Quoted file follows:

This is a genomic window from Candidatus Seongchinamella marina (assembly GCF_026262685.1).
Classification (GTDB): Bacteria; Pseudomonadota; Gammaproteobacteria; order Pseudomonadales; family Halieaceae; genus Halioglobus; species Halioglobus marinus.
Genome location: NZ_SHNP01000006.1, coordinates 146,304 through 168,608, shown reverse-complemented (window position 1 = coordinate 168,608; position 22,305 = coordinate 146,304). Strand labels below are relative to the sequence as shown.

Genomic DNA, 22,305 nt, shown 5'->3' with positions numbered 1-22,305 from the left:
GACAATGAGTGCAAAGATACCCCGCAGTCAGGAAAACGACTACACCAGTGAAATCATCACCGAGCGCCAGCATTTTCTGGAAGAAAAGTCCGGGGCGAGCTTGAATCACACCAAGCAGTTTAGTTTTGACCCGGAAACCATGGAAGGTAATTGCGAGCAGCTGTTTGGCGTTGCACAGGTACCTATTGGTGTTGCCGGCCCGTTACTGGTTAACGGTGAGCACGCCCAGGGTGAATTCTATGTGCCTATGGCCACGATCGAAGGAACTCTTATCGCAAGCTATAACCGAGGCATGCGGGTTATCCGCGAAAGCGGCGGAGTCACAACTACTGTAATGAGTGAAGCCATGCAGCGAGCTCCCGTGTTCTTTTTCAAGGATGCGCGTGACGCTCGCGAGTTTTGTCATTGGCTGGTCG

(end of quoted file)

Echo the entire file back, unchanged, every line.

This is a genomic window from Candidatus Seongchinamella marina (assembly GCF_026262685.1).
Classification (GTDB): Bacteria; Pseudomonadota; Gammaproteobacteria; order Pseudomonadales; family Halieaceae; genus Halioglobus; species Halioglobus marinus.
Genome location: NZ_SHNP01000006.1, coordinates 146,304 through 168,608, shown reverse-complemented (window position 1 = coordinate 168,608; position 22,305 = coordinate 146,304). Strand labels below are relative to the sequence as shown.

Genomic DNA, 22,305 nt, shown 5'->3' with positions numbered 1-22,305 from the left:
GACAATGAGTGCAAAGATACCCCGCAGTCAGGAAAACGACTACACCAGTGAAATCATCACCGAGCGCCAGCATTTTCTGGAAGAAAAGTCCGGGGCGAGCTTGAATCACACCAAGCAGTTTAGTTTTGACCCGGAAACCATGGAAGGTAATTGCGAGCAGCTGTTTGGCGTTGCACAGGTACCTATTGGTGTTGCCGGCCCGTTACTGGTTAACGGTGAGCACGCCCAGGGTGAATTCTATGTGCCTATGGCCACGATCGAAGGAACTCTTATCGCAAGCTATAACCGAGGCATGCGGGTTATCCGCGAAAGCGGCGGAGTCACAACTACTGTAATGAGTGAAGCCATGCAGCGAGCTCCCGTGTTCTTTTTCAAGGATGCGCGTGACGCTCGCGAGTTTTGTCATTGGCTGGTCG